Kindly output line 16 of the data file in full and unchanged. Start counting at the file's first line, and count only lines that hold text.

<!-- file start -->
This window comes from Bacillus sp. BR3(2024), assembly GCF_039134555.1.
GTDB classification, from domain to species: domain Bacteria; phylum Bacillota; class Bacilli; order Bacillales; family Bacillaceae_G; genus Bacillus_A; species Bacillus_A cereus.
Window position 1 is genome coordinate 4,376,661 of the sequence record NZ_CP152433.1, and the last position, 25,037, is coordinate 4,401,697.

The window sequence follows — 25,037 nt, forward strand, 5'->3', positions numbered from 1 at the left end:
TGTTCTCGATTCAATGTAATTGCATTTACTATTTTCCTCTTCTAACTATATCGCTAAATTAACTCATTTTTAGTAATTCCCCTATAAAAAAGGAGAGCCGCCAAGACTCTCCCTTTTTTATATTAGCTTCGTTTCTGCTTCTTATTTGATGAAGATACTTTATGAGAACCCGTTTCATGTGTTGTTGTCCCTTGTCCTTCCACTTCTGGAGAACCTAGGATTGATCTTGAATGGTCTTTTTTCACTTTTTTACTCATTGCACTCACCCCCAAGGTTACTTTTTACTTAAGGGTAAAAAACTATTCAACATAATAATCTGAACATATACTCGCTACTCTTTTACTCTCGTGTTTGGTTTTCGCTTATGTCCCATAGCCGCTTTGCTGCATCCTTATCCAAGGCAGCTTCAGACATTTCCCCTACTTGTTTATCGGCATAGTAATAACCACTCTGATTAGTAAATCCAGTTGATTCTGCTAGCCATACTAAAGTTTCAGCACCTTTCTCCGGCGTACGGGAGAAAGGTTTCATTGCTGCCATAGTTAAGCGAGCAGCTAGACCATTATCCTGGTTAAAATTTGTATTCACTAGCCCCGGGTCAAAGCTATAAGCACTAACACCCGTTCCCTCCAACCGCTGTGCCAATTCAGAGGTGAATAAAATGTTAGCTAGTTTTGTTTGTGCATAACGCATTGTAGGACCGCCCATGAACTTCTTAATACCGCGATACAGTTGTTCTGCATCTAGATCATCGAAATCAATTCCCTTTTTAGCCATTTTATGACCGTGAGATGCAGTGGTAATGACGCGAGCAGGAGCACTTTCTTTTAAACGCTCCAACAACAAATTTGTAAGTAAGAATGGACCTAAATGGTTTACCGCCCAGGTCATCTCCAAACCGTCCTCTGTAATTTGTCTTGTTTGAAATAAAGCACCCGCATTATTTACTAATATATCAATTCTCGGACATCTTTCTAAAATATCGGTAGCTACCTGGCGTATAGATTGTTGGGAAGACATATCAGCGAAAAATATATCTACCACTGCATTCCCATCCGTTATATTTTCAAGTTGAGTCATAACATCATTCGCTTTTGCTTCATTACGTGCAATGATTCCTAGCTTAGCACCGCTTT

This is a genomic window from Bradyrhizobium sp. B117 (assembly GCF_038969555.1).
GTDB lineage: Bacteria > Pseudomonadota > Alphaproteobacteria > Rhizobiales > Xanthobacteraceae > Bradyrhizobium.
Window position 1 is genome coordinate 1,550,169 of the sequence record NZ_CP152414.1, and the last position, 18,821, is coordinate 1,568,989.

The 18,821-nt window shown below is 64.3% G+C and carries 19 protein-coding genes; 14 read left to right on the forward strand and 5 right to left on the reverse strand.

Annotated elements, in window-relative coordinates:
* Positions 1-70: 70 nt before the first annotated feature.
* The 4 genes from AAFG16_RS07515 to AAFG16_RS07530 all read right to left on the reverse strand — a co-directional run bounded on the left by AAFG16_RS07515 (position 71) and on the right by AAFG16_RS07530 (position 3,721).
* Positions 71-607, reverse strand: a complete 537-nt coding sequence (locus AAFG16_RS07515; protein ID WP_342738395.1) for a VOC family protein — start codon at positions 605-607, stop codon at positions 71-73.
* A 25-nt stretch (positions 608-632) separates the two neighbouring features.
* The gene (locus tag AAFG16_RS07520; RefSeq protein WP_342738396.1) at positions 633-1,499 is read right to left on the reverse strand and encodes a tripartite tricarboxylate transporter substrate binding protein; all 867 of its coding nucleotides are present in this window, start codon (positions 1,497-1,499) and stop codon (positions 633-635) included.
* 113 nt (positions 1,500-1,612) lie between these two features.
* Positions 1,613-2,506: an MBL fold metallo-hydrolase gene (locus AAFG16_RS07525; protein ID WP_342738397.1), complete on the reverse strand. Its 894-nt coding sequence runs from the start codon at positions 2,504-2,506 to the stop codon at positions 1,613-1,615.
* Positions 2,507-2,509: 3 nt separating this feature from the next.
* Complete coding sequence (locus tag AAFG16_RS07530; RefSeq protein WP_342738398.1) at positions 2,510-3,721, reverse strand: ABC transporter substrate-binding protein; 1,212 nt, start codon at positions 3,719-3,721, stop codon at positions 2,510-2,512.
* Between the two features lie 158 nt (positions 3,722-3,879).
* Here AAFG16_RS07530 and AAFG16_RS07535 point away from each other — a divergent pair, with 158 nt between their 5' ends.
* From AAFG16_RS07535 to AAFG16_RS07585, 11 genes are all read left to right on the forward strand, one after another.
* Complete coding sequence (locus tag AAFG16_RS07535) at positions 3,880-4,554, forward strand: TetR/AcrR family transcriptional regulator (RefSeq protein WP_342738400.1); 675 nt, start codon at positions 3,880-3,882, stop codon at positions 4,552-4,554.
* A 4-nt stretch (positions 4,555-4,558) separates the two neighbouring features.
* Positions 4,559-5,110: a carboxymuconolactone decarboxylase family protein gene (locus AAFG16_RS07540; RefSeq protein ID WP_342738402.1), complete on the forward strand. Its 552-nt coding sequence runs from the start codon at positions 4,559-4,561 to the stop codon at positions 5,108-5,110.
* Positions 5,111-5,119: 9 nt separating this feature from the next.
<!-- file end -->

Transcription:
* 113 nt (positions 1,500-1,612) lie between these two features.